A well fitting handle will do more for starting a saw than futzing with the tooth geometry
This is the practice of gradually changing the tooth geometry on a saw. Sometimes it is smaller teeth that get larger along the lengths and more simply it is a more relaxed rake with greater fleam that glides over the wood and makes the saw easier to start. I say gimmick! This may be a surprise to some of you as I myself used to think this was a great thing that turned a saw from good to great. Then it came time to resharpen it, and I found it confusing and annoying to have to adjust the geometry along the plate. This is one area of sharpening where I still use a guide and having to stop and change settings is really inconvenient. Maybe one day I'll ditch the guide, but I still can't see this changing my mind. If you pay more attention to your body mechanics and sawing technique, I think you can solve any problem that you would try to solve by gerrymandering the teeth of the saw. I did a Hand Tool School demonstration about a year ago on starting a saw, and I illustrated that by taking the weight off the toe, you can start just about any saw easily. With no starting back stroke. I successfully started a 5 ppi 28 rip saw with no rake or fleam in Ipe (a wood that makes granite cry) with a single, light forward stroke. That doesn't make me a savant, just aware of the weight at the toe of the saw. Messing around with this progressive stuff just complicates things and is nothing but a gimmick.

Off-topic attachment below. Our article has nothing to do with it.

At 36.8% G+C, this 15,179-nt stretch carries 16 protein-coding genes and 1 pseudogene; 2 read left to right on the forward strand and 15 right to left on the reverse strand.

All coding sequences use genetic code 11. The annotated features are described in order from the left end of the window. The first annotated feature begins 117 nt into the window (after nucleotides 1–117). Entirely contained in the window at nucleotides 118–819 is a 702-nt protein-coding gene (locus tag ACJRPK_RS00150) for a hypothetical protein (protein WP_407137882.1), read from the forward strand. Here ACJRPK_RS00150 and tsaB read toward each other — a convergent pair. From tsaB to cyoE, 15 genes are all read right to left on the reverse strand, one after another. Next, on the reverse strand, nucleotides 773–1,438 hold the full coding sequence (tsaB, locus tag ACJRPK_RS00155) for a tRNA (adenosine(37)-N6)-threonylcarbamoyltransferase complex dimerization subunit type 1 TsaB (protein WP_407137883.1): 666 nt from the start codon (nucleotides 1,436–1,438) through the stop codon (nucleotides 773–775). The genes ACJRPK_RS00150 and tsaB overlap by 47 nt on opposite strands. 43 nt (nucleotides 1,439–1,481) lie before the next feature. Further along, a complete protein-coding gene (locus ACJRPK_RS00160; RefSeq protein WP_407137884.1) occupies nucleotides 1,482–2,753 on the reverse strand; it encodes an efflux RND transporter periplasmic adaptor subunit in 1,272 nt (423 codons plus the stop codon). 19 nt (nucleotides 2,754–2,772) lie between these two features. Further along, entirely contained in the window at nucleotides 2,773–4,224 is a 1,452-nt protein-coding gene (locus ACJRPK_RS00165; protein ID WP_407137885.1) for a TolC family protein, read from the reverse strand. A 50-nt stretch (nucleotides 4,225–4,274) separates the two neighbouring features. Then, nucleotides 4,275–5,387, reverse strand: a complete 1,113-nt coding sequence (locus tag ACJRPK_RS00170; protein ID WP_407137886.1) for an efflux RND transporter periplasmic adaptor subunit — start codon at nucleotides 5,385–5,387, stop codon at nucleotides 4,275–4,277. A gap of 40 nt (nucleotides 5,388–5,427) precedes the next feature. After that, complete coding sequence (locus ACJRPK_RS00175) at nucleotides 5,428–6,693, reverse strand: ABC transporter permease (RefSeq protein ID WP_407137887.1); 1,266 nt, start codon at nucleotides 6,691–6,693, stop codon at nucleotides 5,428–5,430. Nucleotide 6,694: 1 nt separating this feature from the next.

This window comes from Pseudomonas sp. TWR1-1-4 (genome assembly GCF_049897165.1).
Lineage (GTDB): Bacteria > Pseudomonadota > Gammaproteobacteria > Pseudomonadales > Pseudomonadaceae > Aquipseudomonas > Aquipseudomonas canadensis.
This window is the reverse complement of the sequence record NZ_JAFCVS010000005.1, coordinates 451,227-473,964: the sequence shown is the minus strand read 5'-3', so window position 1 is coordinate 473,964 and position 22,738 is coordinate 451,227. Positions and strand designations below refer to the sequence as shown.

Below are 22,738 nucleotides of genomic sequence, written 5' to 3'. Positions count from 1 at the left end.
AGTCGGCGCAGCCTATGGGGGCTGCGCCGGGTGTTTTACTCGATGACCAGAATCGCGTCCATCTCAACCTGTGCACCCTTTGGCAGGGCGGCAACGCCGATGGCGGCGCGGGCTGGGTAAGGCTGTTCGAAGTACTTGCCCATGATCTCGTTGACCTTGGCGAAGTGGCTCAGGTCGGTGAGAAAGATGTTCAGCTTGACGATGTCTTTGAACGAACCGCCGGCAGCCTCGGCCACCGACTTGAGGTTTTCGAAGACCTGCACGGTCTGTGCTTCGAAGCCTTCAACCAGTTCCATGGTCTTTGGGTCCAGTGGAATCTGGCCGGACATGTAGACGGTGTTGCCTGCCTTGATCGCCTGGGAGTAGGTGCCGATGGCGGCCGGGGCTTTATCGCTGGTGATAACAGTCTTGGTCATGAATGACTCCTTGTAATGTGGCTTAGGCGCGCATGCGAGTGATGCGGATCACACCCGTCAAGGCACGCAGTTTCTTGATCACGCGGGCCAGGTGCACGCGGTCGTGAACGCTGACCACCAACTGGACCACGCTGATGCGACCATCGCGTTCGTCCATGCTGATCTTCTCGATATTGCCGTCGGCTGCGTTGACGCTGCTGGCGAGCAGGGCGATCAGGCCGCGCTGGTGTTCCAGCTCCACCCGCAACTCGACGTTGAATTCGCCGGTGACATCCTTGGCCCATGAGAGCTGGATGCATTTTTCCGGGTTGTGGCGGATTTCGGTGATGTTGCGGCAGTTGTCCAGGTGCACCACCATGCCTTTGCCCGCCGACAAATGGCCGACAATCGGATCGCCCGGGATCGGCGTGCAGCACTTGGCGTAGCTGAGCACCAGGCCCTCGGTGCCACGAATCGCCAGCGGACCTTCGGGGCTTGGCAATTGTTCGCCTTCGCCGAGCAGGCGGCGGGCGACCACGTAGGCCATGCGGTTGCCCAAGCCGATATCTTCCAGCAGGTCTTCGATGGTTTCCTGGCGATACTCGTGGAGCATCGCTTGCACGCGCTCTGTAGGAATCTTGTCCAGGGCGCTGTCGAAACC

Higher Angle Frogs
This is another option that isn't new as you will find many vintage wooden planes with higher bed angles, and you will find some mention to higher angle frogs in the last century with metal planes. It seems like this additional frog and even the additional, higher bevel angle blade idea have really become popular in recent years. I'm not going to call this a gimmick because it does work to control tear out on really gnarly woods, but I will call it somewhat unnecessary. Unless you work with HEAVILY figured woods born deep in the rainforests that are harder than granite and have grain patterns more interlocked than a DNA strand, I think your tear out problems can be correct in other ways. A tight mouth, sharp blade, and good chip breaker position will solve this problem without having to swap blades or change the frog and without increasing the level of effort to push the plane.
I think I'll stop there. There are some more things that I could probably come up with, and I realize that I'm only talking about hand tools. I think the power tool makers are more guilty of this and have a lot more gimmicks built in to their tools. Can you say laser? But I would be speaking on that subject from a several year old perspective since my power tools and their gimmicks are currently taking up space in other woodworker's shops now.
So What's Wrong with Gimmicks?